Just so we’re clear – there is no such thing as ‘vegan’ food.
So why do we often hear phrases like..
‘I tried vegan food but I didn’t like it’
‘I could never eat vegan food; it’s really dry and rubbery’
‘Come to our party, there will be vegan food’
What is this ‘vegan’ food?
Ok, hands up, I’m also guilty of using the term ‘vegan food’ for ease of expression on occasion, but it’s a term that is grossly overused by vegans and non-vegans alike.
Do we say vegan carrot? Vegan strawberry? Vegan olive? Er…no.
Food that vegans eat, non-vegans often eat too!
The word vegan already, to some ears, sounds like something from another planet; so using ‘vegan food’ to mean, well, just food, isn’t really gonna attract anyone to it. Which is a shame if the food in question is a gorgeous Ethiopian Berber lentil stew, or black-eyed pea fritters with Creole sauce, or salted caramel ice cream.
It’s not surprising someone invented the term ‘plant-based.’ It’s more specific, and everyone knows we all already eat plants, so it’s not as alien-sounding.
Maybe we should even quit using the word ‘food’ to mean anything other than plant-based food!
For if we believe that non-human animals aren’t ours to eat or take bodily secretions from; then we really don’t see meat, dairy, fish and eggs as edible; i.e., as food.
If we could all switch our perception thus – just think! We wouldn’t even need the word ‘vegan’ – there would just be people who ate food, and others who ate food and animals. It may have the effect of bringing home to people just what they are eating.
If you think ‘vegan foods’ means fake meats; soy protein burgers etc, you may have a point. It’s true that these products were made specifically with vegetarians and vegans in mind.
But bear in mind that most vegans, after a period of transitioning to a vegan diet, don’t tend to eat this kind of thing often. It can be helpful for some people when they first go vegan to eat foods that resemble the meat-based foods they used to eat. But after a while of experimenting with all the veg, beans, grains, legumes, nuts and seeds etc – it’s common to start to naturally move away from the fake stuff and make real foods the basis of your diet the most often.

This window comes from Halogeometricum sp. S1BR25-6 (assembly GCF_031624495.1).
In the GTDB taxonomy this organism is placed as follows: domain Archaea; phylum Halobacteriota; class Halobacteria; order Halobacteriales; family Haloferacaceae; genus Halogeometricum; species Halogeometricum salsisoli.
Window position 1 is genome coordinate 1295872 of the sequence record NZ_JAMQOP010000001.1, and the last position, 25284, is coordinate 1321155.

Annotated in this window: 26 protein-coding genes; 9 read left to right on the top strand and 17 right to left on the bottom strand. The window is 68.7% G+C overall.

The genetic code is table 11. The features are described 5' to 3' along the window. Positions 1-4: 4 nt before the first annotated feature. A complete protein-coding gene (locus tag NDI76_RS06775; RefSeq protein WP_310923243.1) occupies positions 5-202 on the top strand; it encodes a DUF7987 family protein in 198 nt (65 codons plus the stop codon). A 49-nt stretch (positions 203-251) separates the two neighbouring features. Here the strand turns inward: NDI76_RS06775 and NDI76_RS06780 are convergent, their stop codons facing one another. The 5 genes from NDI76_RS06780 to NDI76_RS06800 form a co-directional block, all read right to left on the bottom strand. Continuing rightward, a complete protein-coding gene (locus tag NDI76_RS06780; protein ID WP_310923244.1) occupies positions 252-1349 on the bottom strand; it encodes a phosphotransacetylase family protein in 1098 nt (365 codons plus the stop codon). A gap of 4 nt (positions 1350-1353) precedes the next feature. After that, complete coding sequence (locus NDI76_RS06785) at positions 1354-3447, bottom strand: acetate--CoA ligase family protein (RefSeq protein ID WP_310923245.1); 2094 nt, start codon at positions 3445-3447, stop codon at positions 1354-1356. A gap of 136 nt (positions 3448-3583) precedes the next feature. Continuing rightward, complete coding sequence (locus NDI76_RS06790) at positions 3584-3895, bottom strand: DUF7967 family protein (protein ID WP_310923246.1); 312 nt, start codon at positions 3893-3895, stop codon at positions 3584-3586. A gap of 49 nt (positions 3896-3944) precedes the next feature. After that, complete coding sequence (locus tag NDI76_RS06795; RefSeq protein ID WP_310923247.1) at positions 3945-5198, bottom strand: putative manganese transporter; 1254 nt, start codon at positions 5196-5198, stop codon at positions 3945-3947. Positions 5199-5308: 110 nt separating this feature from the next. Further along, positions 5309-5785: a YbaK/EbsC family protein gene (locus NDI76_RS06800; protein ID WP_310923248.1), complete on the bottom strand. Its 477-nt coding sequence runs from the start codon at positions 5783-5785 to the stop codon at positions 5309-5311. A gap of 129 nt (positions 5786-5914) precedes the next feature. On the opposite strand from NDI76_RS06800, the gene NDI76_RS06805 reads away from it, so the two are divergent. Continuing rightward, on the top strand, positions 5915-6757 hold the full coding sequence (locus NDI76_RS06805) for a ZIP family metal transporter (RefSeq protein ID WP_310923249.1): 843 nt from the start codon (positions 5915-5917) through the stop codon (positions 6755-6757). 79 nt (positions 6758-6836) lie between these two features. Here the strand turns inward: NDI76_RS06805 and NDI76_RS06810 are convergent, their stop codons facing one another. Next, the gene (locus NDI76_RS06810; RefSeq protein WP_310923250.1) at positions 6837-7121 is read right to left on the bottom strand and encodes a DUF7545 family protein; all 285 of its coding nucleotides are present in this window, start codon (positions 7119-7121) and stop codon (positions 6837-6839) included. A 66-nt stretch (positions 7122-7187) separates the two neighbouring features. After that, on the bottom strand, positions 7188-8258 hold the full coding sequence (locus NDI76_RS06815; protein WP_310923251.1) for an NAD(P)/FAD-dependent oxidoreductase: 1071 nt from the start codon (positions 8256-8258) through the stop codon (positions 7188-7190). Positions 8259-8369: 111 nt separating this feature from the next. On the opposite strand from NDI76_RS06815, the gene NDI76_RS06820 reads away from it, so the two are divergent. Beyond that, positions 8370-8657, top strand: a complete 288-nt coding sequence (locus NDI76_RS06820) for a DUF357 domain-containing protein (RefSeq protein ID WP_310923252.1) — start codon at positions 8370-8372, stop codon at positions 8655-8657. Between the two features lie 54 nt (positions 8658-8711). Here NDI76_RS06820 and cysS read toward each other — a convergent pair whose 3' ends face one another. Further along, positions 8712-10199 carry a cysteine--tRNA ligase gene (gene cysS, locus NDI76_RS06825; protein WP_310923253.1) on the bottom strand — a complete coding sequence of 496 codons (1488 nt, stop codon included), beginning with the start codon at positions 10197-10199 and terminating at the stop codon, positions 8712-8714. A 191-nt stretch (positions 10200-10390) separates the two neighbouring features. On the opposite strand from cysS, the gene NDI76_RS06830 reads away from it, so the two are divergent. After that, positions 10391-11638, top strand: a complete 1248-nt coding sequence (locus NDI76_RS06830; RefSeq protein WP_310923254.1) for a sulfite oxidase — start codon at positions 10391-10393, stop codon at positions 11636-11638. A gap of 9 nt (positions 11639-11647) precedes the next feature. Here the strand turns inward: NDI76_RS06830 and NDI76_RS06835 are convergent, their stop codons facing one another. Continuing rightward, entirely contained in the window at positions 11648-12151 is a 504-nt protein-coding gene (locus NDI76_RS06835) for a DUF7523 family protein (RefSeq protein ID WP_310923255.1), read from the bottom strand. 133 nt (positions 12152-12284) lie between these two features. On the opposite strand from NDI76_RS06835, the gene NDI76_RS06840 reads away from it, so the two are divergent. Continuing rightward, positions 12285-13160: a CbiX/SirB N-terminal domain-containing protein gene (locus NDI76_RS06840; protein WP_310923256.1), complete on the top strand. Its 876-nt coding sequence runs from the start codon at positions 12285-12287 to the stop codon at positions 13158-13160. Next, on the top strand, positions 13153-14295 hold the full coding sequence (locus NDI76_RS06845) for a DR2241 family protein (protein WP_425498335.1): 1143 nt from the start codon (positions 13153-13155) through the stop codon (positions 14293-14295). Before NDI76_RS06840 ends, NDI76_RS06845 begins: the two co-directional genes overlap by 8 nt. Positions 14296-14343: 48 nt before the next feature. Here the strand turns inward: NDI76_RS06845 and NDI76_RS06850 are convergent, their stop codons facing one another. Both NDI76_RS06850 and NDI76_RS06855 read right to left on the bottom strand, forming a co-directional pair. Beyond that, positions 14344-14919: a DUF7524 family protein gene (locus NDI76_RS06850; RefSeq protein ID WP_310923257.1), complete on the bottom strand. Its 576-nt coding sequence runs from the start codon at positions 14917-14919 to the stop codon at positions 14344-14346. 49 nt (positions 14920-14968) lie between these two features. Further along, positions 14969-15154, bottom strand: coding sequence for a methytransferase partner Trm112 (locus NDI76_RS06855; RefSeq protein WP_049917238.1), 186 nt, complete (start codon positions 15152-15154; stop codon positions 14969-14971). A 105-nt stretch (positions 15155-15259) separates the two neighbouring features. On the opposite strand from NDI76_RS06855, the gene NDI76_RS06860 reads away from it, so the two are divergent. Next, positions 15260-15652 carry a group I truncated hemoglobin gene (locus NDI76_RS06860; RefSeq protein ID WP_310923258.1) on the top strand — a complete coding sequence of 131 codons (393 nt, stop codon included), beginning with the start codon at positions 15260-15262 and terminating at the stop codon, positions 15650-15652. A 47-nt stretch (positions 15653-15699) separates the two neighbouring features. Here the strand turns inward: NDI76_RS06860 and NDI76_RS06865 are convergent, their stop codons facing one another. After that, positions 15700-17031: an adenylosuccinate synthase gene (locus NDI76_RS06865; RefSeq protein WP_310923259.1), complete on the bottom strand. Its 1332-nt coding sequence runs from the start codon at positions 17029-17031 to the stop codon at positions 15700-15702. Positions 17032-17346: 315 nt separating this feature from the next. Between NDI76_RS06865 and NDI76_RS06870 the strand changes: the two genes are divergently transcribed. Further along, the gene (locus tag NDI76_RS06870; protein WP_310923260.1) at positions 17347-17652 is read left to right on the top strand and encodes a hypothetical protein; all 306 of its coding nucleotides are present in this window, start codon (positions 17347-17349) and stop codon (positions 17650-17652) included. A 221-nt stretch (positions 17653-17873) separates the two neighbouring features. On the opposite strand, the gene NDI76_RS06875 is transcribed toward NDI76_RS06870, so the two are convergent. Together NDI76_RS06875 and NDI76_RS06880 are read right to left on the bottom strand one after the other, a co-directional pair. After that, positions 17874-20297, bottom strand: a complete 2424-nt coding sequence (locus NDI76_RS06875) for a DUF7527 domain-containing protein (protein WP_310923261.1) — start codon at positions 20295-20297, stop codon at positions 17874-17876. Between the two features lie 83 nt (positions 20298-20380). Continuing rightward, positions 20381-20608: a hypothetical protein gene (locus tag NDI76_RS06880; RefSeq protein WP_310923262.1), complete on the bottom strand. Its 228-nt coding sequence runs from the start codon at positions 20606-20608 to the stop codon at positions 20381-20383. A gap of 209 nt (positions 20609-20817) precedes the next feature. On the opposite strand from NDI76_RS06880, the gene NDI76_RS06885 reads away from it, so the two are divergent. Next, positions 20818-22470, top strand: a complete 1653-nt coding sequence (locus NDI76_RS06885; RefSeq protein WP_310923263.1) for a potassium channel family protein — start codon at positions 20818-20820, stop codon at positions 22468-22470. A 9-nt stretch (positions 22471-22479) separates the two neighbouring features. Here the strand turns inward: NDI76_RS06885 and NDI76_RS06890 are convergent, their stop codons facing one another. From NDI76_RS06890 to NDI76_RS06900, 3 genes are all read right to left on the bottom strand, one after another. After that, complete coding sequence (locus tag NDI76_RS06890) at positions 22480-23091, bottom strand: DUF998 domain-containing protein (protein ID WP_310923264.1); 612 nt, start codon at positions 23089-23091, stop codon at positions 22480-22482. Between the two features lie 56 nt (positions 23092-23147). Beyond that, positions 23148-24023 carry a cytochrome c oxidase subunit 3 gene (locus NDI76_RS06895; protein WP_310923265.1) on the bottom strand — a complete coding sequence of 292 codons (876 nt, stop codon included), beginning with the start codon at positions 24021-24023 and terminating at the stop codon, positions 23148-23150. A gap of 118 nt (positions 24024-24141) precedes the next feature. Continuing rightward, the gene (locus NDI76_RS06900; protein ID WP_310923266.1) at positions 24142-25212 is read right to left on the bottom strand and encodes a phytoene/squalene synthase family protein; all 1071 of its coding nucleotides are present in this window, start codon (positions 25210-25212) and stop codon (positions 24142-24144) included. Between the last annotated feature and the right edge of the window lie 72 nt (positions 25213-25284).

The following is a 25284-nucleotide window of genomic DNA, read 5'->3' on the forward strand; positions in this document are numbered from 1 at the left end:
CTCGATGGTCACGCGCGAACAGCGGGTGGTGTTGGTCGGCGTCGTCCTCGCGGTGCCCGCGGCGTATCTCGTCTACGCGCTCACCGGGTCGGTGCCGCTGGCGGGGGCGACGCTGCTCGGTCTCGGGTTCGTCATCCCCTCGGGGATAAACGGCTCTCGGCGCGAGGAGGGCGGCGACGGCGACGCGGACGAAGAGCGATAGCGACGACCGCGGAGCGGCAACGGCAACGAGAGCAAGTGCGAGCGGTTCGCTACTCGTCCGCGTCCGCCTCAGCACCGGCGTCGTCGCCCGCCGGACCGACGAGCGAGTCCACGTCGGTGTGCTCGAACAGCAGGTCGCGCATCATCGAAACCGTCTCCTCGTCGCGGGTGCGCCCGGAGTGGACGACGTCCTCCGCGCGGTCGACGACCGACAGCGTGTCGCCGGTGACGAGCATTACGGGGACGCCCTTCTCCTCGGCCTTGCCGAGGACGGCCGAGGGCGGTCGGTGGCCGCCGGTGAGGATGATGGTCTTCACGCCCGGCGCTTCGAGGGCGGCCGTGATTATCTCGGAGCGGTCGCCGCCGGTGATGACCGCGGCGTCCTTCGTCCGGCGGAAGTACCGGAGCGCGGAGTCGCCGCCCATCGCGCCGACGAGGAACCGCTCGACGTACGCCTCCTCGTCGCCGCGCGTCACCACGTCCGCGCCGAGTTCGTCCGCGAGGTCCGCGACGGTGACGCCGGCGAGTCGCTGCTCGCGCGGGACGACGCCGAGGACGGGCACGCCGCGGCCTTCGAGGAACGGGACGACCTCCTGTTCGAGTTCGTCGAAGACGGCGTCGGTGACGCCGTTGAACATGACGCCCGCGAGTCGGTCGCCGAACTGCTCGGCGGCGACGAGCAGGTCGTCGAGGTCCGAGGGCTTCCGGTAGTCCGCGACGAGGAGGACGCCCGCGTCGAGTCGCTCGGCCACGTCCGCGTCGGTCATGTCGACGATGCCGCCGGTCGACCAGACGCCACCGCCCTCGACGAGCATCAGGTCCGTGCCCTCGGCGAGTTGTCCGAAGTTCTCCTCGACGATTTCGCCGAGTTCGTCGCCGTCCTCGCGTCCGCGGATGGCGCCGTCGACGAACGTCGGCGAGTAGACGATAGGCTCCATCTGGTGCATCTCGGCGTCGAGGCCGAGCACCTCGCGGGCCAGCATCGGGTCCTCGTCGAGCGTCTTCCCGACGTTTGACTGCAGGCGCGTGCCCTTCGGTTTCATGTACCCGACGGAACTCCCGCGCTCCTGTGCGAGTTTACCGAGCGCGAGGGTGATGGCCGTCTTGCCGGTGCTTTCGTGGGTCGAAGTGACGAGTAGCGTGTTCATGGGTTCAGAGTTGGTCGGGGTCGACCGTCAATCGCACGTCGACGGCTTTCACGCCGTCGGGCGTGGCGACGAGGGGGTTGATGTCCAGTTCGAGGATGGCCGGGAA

I only tend to eat a seitan or a gardein dish (gardein is another plant-protein with a meat-like texture) on holiday. I DO eat veggie burgers but they’re made from spicy brown rice and pumpkin seeds, so they are just really GOOD food. Hey – maybe we should reclaim the word ‘burger’ too?
And as for some people saying ‘vegan food’ is tasteless or dry etc – well guess what? Lots of non-vegan food is tasteless and dry! I remember many a dry, overcooked piece of meat on my plate, or something cooked in milk that had gone off, or cheap disgusting vanilla ice-cream where the food colouring was so intense it was practically glow-in-the-dark!
Of course there is bad ‘vegan food’ just as there is bad non-vegan food. Why the double standard? If food is badly sourced and badly made, then it’s crap – vegan or not! At least if ‘vegan food’ is bad, no one had to die and the environment wasn’t ruined for something that everyone hated anyway.
I believe in the future perceptions WILL change around what constitutes ‘food’ and what does not. They will HAVE to if we are to survive on this planet – as anyone who has seen the documentary Cowspiracy, or read Comfortably Unaware by the dedicated and brilliant Dr Richard Oppenlander will tell you.
But in the meantime if you hear anyone refer to an animal product-free dish as ‘vegan food,’ try and find a polite way of saying…
…’dude, it’s just food.’